Updating Old Table Lamps For A Kids Room
Hello friends! Welcome to another Less Is More thrift flip project! For this month I did a DIY lamp makeover on a set of lamps and lampshades to better fit in with a kid’s bedroom. This is the collaboration series with some of my creative designer friends where we use thrifted, repurposed and dollar store products to create new decor. Please check out their projects at the end of this post.
Table Lamp Makeover
I’ve had these lamps sitting in the house for a while now, with good intentions of refinishing them. So now is the perfect time to actually finish them. They work great, and I got them for free. They work great, but they don’t fit in with my home decor style. I’m going to change that and show you how easy it is to update your lamps instead of replacing them.
I had been planning on getting new lamp shades for these table lamps, but since it’s difficult to run out to a store to grab supplies right now (thanks Corona) I decided to work with the current lampshades and give them an update too. And I’m so glad I did because the lampshades changed everything about the look! This is a very different idea from my last lamp flip.
Supplies for DIY Lamp Makeover:
Plastic Grocery Bags
Rustoleum Chalk Spray Paint
400 Grit Sandpaper
Acrylic Paint Set
Acrylic Paint Brushes
Sand and Clean
You’re going to start off your project by giving your lamp base a light sanding. First, take off the lampshade. It’s so much easier to work on the lamp without the shade in the way. You’ll want to start by using a high grit sandpaper and go over the whole lamp lightly. This is going to take off the glossy finish and rough it up enough for the paint to adhere better. This will make your paint last longer.
Next you’ll need to go back over the lamp base and wipe it clean with a damp cloth. This will take all the dust and film off your lamp from sanding it. And you won’t end up with bumps from dirt stuck in your paint.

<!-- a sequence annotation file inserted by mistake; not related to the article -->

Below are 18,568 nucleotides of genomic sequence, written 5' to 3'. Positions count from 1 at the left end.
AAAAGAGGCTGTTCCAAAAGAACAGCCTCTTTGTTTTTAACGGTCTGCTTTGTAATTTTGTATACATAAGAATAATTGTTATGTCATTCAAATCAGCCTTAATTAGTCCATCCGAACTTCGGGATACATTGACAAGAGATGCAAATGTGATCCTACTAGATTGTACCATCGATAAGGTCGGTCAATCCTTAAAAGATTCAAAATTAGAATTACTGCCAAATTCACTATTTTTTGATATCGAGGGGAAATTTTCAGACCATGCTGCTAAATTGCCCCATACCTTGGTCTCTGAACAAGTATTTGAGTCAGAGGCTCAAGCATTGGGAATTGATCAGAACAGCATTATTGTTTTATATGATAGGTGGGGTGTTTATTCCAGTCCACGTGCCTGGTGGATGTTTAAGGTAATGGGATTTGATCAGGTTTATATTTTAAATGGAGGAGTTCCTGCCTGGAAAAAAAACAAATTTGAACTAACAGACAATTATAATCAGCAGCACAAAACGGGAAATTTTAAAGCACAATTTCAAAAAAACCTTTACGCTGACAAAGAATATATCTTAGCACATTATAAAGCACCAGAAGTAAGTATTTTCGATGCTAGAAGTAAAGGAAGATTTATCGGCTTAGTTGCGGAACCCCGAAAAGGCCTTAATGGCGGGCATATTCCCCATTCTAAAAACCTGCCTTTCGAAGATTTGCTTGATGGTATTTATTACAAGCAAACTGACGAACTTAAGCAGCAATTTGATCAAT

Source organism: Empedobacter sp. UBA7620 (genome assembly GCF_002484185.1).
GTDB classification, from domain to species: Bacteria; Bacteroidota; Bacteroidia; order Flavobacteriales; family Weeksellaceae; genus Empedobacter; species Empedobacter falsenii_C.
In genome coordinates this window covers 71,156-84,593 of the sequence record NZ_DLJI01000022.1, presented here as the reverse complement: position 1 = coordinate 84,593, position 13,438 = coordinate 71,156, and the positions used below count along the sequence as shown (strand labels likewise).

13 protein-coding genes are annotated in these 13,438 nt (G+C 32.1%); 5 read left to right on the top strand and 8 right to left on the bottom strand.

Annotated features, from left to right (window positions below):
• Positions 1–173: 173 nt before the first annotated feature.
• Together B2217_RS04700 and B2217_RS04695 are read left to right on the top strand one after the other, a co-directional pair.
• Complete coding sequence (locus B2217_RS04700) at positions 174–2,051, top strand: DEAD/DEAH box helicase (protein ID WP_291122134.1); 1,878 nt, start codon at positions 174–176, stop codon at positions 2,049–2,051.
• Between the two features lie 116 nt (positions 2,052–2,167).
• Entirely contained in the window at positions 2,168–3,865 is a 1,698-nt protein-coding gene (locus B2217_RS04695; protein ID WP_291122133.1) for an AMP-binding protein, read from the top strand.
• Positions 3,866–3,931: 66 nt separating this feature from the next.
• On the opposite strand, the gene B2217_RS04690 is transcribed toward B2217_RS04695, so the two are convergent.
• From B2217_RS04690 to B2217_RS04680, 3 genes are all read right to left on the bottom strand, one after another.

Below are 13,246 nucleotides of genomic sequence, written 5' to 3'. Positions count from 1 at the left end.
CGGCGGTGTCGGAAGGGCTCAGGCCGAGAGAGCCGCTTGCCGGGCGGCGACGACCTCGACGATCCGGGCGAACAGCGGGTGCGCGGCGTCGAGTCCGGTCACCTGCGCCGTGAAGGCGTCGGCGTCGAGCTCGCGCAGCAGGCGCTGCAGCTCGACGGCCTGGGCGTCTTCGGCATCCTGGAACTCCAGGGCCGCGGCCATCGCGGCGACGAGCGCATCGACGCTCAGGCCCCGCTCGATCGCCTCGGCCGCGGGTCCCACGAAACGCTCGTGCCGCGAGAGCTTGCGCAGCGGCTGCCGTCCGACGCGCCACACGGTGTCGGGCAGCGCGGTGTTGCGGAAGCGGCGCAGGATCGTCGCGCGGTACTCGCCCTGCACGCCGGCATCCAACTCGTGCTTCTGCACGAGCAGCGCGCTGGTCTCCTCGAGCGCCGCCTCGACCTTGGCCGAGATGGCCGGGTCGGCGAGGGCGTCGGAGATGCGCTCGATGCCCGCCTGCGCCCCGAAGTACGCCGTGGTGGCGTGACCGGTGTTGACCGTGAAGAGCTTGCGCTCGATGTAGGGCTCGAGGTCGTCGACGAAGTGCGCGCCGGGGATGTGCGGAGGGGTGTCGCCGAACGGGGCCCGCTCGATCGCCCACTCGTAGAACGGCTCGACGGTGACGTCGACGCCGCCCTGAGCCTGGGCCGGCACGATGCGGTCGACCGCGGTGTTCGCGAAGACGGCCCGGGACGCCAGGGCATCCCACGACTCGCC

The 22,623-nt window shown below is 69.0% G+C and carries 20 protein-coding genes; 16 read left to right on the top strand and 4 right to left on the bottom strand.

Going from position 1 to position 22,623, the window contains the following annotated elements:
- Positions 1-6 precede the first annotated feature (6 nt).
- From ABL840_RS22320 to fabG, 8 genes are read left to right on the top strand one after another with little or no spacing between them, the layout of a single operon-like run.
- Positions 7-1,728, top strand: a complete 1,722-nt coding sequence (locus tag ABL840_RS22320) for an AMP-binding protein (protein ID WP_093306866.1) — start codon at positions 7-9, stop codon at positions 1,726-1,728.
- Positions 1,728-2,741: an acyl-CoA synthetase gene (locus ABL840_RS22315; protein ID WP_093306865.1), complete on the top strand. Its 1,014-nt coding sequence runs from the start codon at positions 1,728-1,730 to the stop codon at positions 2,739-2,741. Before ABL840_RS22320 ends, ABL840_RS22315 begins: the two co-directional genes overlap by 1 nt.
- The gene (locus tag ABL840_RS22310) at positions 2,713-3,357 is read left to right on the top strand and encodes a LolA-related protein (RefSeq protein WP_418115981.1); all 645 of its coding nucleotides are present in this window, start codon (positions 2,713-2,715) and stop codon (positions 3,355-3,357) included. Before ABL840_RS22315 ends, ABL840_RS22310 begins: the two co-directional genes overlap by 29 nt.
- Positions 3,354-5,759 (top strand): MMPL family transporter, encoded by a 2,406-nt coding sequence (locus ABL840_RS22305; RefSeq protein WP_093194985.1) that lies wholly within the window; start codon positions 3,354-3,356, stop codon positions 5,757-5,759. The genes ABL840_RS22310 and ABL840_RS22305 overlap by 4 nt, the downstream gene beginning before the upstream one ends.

Wrap It Up
You’re going to want to make sure you really protect the areas that you don’t want painted. For me, this was the cord, the socket and the harp (the metal frame that the lampshade sits over).
I wrapped painters tape around the cord halfway down. I only went this far as the rest of the cord would be outside of the box I was using to paint the lamp in. You could cover the whole cord though.
I then placed a plastic bag over the harp and taped it securely around the socket. Mae sure your tape is covered all the way down to where you want your spray paint to start covering. And double-check that your tape is secure without any gaps.
I placed my lamps inside a large box with the top folded down so that I could spray paint the lamp without getting paint overspray elsewhere. I once painted my front lamp a nice blue patch from overspray. And I had to wait until the grass grew out long enough to get the paint all cut off. Use protection.
Follow the directions on your paint can for mixing, spraying, and drying times. I found I needed to do 3 light coats of spray paint to cover up most of the lamp. The floral motif needed a fourth coat to hide it.
By taking your time and doing light coats, you’ll save yourself from drips and an unevensurface.
Paint The Shade
This part was so relaxing. I used red, yellow, green, blue, and purple acrylic paint for my “watercolour” lampshade. The reason I used acrylic instead of actualy watercolour paints is because acrylics have a more vibrant pigment. When the lamp is turned on, the colours get washed out. If I used watercolours, then I was worried the colours would appear too washed out and lose the rainbow effect.
The paints will be really watered down to give it that wet, watercolour look. I barely dipped my paintbrush into the acrylic paint, picking up minimal paint. Then I would mix it in a tray with water to add colour to the water.
Working with one colour at a time, add horizontal brushstrokes of colour randomly all over the lampshade. Once you run out of one colour, move on to the next colour.
Eventually, as the spaces start to fill in, you’ll start overlapping the brushstrokes some and really filling in the gaps. Just keep going over and over the lampshade until you are happy with the number of brushstrokes.
Reassemble the Lamp Fixture
Once each part of the lamp is dry, start taking the painter’s tape and plastic bags off. Put your Lamp back together and test it out.
I love the rainbow look of the new lampshade! It’s perfect for a kids room or a tween! In fact, these may just end up in the guest bedroom as they are so cool.
Painting Old Table Lamps and Other Thrifty Projects
Thanks for checking out my diy table lamp makeover! Make sure to check out my fellow bloggers Less Is More projects below too! They are all amazing!